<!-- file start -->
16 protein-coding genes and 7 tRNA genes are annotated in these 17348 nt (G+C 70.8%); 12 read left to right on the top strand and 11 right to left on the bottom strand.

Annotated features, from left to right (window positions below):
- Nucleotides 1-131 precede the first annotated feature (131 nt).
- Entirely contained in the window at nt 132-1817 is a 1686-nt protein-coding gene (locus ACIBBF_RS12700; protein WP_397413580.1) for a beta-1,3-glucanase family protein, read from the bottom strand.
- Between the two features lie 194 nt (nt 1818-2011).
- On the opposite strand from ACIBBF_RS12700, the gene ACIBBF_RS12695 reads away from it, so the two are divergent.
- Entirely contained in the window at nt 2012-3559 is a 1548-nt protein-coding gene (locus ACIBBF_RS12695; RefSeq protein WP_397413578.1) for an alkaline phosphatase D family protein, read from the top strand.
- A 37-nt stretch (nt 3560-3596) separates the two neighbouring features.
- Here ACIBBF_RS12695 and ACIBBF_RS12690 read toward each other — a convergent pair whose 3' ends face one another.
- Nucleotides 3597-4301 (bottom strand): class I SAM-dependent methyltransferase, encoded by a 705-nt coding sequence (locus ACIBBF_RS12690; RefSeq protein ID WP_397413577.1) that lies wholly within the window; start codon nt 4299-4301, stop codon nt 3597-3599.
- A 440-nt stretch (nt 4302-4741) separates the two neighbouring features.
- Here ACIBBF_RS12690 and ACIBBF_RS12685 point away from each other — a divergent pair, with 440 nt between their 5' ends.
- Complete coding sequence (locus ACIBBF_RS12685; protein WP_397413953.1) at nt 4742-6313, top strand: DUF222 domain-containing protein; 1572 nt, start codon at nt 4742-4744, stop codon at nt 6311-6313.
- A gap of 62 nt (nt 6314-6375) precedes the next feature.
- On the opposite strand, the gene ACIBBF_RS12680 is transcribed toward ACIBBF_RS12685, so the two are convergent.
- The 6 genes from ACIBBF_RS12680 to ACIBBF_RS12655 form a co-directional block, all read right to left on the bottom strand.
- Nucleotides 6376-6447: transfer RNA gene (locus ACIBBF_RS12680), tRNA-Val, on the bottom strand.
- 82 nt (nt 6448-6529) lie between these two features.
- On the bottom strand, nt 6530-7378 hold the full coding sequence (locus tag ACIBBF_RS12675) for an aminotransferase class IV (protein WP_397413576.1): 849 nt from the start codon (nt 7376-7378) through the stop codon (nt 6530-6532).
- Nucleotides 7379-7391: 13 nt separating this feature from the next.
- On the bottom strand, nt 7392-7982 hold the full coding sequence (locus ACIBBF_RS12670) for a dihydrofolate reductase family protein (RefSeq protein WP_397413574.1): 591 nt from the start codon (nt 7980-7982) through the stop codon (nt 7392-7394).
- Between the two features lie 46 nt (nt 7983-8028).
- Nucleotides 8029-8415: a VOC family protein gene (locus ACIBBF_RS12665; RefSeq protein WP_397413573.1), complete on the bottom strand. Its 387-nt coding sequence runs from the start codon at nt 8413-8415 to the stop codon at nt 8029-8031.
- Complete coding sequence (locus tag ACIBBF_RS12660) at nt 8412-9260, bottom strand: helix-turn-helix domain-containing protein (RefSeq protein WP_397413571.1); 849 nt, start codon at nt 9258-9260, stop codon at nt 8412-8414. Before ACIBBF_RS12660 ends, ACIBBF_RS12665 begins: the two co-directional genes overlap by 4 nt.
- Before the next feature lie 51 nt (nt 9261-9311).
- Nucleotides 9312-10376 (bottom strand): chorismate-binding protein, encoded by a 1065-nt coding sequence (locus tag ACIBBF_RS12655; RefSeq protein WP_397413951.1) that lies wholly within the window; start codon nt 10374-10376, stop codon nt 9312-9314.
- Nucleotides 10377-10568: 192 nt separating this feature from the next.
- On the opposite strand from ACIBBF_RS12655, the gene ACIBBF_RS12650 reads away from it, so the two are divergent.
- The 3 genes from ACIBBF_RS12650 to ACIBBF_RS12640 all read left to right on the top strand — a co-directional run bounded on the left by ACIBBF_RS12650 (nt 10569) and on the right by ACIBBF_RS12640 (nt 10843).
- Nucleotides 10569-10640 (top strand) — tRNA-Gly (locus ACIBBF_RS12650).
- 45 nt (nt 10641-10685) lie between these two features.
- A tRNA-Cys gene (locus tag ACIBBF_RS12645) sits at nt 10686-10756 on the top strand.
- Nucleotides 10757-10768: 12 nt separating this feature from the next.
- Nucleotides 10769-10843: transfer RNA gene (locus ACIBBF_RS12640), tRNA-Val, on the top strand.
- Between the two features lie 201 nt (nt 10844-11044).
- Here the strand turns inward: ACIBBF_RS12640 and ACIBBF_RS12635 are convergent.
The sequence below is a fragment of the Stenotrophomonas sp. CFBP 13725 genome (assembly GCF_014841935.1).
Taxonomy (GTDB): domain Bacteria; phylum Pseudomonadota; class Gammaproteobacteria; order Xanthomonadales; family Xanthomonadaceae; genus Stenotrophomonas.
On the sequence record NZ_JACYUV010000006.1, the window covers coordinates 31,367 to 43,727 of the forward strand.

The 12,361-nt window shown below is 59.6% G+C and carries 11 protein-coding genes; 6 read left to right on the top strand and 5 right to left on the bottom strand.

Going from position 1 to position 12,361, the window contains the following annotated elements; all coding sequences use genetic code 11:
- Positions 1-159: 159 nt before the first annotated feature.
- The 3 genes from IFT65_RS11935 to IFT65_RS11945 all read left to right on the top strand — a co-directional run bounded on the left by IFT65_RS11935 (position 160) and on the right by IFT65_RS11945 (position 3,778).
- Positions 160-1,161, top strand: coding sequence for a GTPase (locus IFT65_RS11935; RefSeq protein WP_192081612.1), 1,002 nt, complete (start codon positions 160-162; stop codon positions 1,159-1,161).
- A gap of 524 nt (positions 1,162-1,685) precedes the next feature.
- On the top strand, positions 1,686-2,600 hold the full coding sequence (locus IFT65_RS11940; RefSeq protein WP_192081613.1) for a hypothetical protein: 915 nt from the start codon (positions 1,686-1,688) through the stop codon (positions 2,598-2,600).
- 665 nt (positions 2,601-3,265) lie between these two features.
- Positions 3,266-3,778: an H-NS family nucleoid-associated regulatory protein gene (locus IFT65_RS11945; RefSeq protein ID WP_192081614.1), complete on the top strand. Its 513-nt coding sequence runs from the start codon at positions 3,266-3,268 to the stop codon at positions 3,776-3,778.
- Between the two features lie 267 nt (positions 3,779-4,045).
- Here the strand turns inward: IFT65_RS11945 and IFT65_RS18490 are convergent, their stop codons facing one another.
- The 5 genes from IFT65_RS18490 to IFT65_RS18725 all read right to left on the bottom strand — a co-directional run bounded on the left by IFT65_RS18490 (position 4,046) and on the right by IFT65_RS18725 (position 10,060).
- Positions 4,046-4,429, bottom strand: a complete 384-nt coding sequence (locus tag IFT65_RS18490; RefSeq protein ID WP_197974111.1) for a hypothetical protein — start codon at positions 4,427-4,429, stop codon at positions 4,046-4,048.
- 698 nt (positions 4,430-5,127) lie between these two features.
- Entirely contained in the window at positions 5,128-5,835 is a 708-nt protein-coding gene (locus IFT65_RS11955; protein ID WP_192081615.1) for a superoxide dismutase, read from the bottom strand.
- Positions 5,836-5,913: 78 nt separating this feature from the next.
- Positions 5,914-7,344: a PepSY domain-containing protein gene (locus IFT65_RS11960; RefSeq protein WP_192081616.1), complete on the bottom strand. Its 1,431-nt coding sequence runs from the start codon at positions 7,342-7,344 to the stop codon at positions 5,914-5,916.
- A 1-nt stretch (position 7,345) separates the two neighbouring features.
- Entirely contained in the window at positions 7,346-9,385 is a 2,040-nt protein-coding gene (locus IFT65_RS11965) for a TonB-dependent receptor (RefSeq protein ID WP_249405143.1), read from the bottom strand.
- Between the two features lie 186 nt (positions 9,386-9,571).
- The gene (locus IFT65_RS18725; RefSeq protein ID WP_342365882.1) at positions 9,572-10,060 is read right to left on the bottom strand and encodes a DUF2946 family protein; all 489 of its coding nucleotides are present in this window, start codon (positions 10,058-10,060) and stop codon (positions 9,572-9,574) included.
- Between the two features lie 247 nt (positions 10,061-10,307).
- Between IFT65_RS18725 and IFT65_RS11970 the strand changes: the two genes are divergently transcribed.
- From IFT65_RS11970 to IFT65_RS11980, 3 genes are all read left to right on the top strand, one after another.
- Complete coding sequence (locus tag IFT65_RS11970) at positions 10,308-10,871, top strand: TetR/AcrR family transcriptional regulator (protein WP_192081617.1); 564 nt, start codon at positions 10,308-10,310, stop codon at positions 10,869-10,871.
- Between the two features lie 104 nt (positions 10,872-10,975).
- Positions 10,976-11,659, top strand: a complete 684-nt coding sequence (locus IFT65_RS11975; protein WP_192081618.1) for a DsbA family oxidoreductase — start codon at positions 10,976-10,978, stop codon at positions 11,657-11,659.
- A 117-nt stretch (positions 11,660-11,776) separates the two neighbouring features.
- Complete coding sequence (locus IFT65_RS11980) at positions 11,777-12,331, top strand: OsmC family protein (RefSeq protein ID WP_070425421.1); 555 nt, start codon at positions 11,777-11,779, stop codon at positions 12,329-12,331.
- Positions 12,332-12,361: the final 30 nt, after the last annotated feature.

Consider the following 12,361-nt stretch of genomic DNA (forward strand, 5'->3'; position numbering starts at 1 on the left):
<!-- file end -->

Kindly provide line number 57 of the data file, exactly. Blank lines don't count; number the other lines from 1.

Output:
- A 1-nt stretch (position 7,345) separates the two neighbouring features.